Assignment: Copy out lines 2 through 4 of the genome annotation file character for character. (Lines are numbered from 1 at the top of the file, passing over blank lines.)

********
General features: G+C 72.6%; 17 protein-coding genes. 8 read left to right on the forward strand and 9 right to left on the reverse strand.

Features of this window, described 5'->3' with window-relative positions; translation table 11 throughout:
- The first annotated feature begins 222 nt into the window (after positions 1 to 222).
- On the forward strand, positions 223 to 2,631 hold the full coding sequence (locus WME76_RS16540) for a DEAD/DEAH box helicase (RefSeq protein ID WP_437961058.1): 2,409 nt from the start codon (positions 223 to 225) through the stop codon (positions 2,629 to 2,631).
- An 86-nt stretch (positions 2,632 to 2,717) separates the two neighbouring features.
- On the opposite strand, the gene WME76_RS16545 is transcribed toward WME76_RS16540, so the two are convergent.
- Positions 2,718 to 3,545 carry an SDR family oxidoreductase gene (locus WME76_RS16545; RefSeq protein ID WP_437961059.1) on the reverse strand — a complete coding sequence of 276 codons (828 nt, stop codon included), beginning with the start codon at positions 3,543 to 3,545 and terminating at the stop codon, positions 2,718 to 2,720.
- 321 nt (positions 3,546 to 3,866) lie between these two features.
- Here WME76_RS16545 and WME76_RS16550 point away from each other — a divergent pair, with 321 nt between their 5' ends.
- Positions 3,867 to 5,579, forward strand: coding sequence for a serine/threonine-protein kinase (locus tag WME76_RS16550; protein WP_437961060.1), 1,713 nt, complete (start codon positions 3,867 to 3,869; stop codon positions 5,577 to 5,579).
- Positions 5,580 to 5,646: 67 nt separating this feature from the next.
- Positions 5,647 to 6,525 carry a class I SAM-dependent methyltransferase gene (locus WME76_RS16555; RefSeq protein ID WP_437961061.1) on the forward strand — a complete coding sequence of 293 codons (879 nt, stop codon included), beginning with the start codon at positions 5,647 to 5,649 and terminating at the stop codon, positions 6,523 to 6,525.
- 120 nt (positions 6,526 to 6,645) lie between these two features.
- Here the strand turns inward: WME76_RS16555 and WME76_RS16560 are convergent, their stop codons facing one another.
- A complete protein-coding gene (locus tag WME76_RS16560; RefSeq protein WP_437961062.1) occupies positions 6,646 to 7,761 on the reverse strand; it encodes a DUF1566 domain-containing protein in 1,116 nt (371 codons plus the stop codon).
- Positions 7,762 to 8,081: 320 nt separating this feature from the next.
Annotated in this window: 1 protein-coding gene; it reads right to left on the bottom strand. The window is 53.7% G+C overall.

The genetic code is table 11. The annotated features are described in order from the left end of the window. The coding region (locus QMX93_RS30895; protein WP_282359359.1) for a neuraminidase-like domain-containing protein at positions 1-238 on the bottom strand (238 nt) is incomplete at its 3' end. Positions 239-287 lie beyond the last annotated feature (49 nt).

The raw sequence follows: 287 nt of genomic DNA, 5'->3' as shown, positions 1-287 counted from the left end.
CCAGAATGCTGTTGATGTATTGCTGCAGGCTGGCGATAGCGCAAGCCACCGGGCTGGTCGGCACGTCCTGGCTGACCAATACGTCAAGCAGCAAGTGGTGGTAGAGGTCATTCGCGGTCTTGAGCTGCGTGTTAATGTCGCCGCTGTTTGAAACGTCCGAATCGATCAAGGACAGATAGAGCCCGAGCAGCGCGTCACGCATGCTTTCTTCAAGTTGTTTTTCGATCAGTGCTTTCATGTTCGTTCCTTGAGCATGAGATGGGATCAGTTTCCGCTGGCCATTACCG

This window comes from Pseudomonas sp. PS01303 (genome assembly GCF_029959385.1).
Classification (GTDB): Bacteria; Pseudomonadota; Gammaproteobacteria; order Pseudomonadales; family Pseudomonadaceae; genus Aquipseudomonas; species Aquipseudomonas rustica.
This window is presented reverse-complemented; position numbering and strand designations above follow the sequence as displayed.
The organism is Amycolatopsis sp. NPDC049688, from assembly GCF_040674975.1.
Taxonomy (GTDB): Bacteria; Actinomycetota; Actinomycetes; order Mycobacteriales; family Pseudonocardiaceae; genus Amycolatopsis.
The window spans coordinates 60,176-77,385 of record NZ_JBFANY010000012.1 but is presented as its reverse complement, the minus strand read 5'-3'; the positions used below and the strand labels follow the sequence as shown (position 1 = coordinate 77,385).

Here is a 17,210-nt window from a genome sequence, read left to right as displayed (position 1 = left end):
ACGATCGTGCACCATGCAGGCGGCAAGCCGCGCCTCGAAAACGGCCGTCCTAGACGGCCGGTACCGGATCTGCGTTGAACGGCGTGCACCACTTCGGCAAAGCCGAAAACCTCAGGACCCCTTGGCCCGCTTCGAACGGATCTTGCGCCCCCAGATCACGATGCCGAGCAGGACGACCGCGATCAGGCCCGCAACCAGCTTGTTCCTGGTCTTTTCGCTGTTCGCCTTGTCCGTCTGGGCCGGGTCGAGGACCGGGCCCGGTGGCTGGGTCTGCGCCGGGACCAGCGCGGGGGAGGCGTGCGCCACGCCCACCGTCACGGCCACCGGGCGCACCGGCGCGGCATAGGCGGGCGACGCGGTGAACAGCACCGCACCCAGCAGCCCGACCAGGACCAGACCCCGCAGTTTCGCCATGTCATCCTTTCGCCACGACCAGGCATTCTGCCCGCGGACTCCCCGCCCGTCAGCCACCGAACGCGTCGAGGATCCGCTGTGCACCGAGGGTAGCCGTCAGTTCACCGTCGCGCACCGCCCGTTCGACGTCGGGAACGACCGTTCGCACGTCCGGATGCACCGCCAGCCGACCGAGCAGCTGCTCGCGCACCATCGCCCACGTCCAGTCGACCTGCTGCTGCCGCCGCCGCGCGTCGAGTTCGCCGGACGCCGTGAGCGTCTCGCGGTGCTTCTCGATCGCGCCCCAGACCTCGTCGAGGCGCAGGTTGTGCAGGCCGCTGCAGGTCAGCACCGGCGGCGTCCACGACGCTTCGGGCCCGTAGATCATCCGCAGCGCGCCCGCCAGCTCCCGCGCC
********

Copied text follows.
Features of this window, described 5'->3' with window-relative positions; translation table 11 throughout:
- The first annotated feature begins 222 nt into the window (after positions 1 to 222).
- On the forward strand, positions 223 to 2,631 hold the full coding sequence (locus WME76_RS16540) for a DEAD/DEAH box helicase (RefSeq protein ID WP_437961058.1): 2,409 nt from the start codon (positions 223 to 225) through the stop codon (positions 2,629 to 2,631).